Indian domestic wheat prices surge
Low stocks set the country on course to import
Mounting worries over the health of Indian wheat stock levels have fuelled increases in domestic prices and raised expectations that India could be forced to import wheat before its huge new harvest lands later this year.
India has recorded a strong surge in domestic wheat prices in recent days, and the government has been unwilling - or unable - to release stocks to cushion soaring prices.
That delay has only made the situation worse, with trade sources now speculating that imports would be among the possibilities now needed to regulate the internal market.
Domestic wheat prices have moved up to $390-400 per tonne in south India, as the shortage of wheat still persists in the country despite the government banning exports back in May in a bid to protect supply.
The impact of extreme weather
That came as last year’s harvest fell well short of expectations amid drought conditions, making it hard for the government to replenish stocks which then fell below the mandatory threshold limit of 20.5 million tonnes.
Such was the impact on stock levels that some trade sources now think that the level could be well below that figure.
The expectation is that the government will release around 2 million tonnes of wheat from the Food Corporation of India (FCI) in the near future, but supply concerns within the industry remain.
“They are hand-to-mouth with stocks, and the moment they come out with the sale, they will break the numbers of buffer levels... the stocks with FCI on paper is not the real number, the stock is missing and the moment an additional 2 million tonnes is delivered [from reserves], the real number will be exposed,” Rajesh Paharia from Commodity Traders Delhi told Fastmarkets Agriculture.
He also said that while for private importers, the import tax is 40%, government purchases are duty-free and they will import whatever price is suitable and push it to calm down the local market.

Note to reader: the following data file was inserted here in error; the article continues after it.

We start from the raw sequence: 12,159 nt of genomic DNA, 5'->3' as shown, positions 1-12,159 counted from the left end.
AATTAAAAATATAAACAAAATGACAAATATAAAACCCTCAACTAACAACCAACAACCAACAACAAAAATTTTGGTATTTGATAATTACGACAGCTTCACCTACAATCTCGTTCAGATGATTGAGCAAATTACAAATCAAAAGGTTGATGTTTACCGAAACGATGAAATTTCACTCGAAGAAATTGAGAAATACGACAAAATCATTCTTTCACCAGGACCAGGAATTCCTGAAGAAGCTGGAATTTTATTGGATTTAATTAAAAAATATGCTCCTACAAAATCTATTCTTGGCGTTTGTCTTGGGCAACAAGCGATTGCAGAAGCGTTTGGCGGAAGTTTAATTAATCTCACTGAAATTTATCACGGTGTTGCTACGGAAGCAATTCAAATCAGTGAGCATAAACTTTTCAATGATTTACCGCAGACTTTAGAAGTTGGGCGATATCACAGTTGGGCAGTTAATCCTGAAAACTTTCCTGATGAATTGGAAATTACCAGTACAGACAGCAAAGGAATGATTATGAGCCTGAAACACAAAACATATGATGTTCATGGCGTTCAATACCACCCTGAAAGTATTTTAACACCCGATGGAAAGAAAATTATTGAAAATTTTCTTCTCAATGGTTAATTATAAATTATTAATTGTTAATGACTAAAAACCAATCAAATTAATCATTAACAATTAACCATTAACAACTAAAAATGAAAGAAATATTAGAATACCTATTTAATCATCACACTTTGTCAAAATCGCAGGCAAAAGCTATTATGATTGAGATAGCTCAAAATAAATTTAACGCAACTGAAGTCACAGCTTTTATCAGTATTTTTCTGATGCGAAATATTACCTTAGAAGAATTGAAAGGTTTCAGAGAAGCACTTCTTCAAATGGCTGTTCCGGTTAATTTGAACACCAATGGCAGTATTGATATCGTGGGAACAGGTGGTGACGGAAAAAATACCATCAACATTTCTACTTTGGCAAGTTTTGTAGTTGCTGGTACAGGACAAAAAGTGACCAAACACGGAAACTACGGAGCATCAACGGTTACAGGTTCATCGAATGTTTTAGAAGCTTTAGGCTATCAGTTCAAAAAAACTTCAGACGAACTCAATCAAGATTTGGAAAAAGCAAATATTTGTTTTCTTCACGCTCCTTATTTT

“I am sure that the government will need to bring prices down to a range of 2021-22 years; otherwise, it won’t be able to procure much this season and for that, it has to increase availability in the physical market either through stock sales and/or imports and/or stock regulations,” Gaurav Jain from AgPulse Analytica said.
“And the steps need to be taken ASAP,” Jain warned.
Strength of local markets
“Local markets are very strong, there is clearly a shortage and the last year’s crop numbers are overstated, not sure if they open imports or not, (but) if you ask me, there are more chances for import than export,” a trader added.
At the same time, there were rumors among traders that India could possibly import wheat from Russia on a government-to-government basis, while back in October Russia’s state-backed news service TASS reported that India is considering the import of wheat from Russia to process it and re-sell to neighboring countries.
India is expecting a bumper wheat crop of 111-112 million tonnes in the 2023-24 marketing year, with the harvest set to start in March, but concerns remain that with current domestic prices, the government will struggle once again with its procurement service as it looks to rebuild battered stock levels.
Currently, the minimum support price (MSP) is well below current price levels, providing very little incentive to farmers who will most likely sell to the open market.
The MSP for wheat in 2023-24 is expected to increase to 2,125 rupees per quintal (the equivalent of around $260 per tonne), according to the government website.